Fishing the Ybbs in Lower Austria

The River Ybbs is located about 50 Km southeast of Linz, in Lower Austria.

In 2006, suffering from withdrawal symptoms, having not had the opportunity to do any fly fishing for some time, together with wife, Barbara and dog, Oniks, we boarded a plane at Tenerife South Airport and flew to Linz in Austria, where we hired a car for the 50 Km journey to the Ybbs Valley.

Taking our young Dobermann, Oniks, was, we believed, going to be a slight problem, but luckily we had found dog friendly accommodation at Jagdhof Breitenthal (Breitenthal Hunting Lodge), Sankt Georgen am Reith. The journey through beautiful countryside took less than one hour, and our arrival at the Lodge was a pleasant surprise. The Lodge and grounds were stunning, and we were met by the Owners, Fritz and Eva, who showed us to our ‘dog friendly’ room on the ground floor, with easy access out to the garden and the adjacent pathways through the fields and woods.

Fritz and Eva help arrange our Fishing Licence from the nearby town of Opponitz, where there was a good Fly Fishing outfitter.  Not knowing the area, I engaged the services of a local guide for a day, mainly to get local knowledge of the best areas to fish.  The river that day was in spate, there having been quite a bit of rain before our arrival.  Undeterred, the guide  gave me quite a number of useful tips, including how to use small bright red and white floats attached to the leader to aid bite detection.  In the past I had used a dry fly in a similar way, however, the little, almost fluorescent floats attached to the leader not only governed the depth of the fly below the surface, but made bite detection astonishingly easy in the fast flowing water.  I now always have a packet of these little floats in the pocket of my Fly Vest.  

For two days the fishing was, to say the least, a little demanding, but as the river returned to normal and the sun came out, fishing the Ybbs was a delight.  The water was almost turquoise in color and exactly what you imagine of a ‘Alpine Mountain Stream’.  There were weirs, waterfalls, fast flowing sections and placid mirror like pools, a fly fisherman’s paradise.  One day, I caught a lovely brown trout, photographed it, intending to put it safely back in the water, when it suddenly wriggled and It dropped from my hand.  Oniks, my faithful Doberman was at my side, opened his large mouth and caught the fish head first and swallowed it whole.  I was so stunned that I just looked at him without saying anything.  Pleased with himself, Oniks sauntered up the bank and laid down for a well-earned nap.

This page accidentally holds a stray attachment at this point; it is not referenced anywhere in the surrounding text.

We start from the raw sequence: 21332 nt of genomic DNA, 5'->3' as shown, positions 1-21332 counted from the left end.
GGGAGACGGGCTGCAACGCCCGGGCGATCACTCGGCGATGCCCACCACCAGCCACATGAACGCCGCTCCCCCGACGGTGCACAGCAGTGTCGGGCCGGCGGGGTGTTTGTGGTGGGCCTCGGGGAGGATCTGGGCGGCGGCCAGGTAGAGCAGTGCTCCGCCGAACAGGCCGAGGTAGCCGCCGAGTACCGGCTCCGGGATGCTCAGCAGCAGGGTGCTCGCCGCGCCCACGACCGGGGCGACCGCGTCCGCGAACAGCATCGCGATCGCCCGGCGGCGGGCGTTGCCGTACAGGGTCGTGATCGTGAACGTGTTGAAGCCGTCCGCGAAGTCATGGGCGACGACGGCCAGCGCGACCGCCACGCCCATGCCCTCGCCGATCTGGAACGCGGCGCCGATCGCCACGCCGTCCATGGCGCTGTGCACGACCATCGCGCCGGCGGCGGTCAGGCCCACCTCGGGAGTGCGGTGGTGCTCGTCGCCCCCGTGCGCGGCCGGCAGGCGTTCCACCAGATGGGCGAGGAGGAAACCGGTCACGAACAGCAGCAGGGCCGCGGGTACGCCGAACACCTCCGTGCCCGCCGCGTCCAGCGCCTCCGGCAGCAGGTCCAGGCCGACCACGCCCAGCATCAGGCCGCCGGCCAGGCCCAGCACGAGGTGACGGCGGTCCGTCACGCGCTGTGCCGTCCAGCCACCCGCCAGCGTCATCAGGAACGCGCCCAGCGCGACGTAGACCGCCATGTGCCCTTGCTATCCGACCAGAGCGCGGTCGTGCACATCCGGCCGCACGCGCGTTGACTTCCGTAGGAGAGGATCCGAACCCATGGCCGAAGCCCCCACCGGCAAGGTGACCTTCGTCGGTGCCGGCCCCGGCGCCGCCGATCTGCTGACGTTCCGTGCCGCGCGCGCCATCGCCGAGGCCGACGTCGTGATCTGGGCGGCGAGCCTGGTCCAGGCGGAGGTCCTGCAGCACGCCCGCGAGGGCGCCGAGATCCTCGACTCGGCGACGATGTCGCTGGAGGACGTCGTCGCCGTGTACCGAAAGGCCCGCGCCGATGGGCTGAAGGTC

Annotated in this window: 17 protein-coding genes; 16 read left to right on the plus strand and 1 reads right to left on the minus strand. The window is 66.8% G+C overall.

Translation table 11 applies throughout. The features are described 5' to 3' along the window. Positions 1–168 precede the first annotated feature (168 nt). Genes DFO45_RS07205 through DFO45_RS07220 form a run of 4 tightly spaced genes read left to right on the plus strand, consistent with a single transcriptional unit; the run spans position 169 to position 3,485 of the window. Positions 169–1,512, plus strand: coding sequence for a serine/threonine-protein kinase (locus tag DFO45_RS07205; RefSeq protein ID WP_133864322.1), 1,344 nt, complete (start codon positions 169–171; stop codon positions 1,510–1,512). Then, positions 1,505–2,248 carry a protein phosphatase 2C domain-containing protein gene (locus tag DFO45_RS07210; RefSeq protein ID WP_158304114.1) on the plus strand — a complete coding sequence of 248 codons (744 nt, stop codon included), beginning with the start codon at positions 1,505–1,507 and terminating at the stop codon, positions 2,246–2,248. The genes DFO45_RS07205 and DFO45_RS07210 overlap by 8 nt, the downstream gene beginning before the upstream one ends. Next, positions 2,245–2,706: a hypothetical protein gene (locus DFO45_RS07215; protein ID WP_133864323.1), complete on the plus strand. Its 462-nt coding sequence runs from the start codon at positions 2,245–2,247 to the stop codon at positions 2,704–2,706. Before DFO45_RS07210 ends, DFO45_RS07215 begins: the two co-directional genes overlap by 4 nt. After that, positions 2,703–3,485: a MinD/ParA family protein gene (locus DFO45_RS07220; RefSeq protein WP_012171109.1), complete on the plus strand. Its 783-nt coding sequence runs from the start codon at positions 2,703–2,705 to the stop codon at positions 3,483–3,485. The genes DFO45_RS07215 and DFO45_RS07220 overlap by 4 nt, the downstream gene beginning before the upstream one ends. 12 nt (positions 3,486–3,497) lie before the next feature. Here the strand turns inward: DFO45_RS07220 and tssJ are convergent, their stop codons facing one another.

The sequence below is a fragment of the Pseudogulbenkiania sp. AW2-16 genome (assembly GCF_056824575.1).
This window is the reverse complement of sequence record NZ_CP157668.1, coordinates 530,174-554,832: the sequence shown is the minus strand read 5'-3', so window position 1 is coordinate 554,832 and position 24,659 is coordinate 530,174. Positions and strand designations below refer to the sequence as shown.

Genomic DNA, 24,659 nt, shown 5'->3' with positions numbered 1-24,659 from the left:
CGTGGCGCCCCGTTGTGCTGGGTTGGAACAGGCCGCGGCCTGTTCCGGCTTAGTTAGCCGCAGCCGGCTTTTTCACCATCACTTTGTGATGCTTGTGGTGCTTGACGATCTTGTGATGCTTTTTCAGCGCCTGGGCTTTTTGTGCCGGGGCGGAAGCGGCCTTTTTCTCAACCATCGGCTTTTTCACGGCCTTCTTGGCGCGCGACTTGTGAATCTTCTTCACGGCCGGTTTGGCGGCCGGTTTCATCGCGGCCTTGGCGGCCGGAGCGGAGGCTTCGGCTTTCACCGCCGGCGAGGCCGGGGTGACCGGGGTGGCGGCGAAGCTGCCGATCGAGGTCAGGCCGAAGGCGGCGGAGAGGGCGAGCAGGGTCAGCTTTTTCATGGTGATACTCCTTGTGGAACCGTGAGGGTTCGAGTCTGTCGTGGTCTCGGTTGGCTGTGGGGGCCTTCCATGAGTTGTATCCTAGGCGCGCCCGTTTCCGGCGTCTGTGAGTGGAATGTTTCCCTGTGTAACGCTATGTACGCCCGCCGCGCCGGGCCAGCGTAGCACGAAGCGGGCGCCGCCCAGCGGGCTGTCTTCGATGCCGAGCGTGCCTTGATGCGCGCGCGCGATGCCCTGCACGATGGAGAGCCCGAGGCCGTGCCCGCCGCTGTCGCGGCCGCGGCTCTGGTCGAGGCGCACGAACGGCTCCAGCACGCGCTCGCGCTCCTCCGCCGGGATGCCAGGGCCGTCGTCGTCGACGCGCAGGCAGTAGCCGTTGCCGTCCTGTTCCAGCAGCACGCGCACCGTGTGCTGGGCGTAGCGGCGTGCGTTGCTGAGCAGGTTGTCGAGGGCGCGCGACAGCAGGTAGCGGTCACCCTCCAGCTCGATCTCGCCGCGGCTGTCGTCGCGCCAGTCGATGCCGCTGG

Another day, we went to a tributary of the Ybbs suggested by the Guide, it was a lovely trout stream running through a forest.  Initially the fishing was normal, catching the odd trout every now and again, but then we moved to an area with a shingle bank and everything changed.  I caught thirty-four (Yes 34) brown trout  on dry-fly with only slightly more than thirty-four casts.  All were returned unharmed!  They were not the largest I have caught, but certainly the most prolific outside of a stocked pond.  At thirty-four fish It was starting to become ridiculous, it seemed the fish were attempting to commit suicide, so we left that stream in search of larger, more wary fish.

I look back on our trip to the Ybbs very fondly, not only because of the memories of Oniks gulping down the catch and suicidal trout, but also because of the scenery, the welcome we received at Jagdhof Breitenthal, which included a trip up into the mountains, when Eva, the owner took my wife deer stalking, to make up for my absence on the riverbank.  I especially enjoyed getting back to the Lodge in the evening, tired from a hard day fishing, to a wonderful meal prepared by Eva, which I ate with a heavy Doberman laying under the table, head resting on my feet. 

Tight Lines – The Silver Fly Fisherman

 

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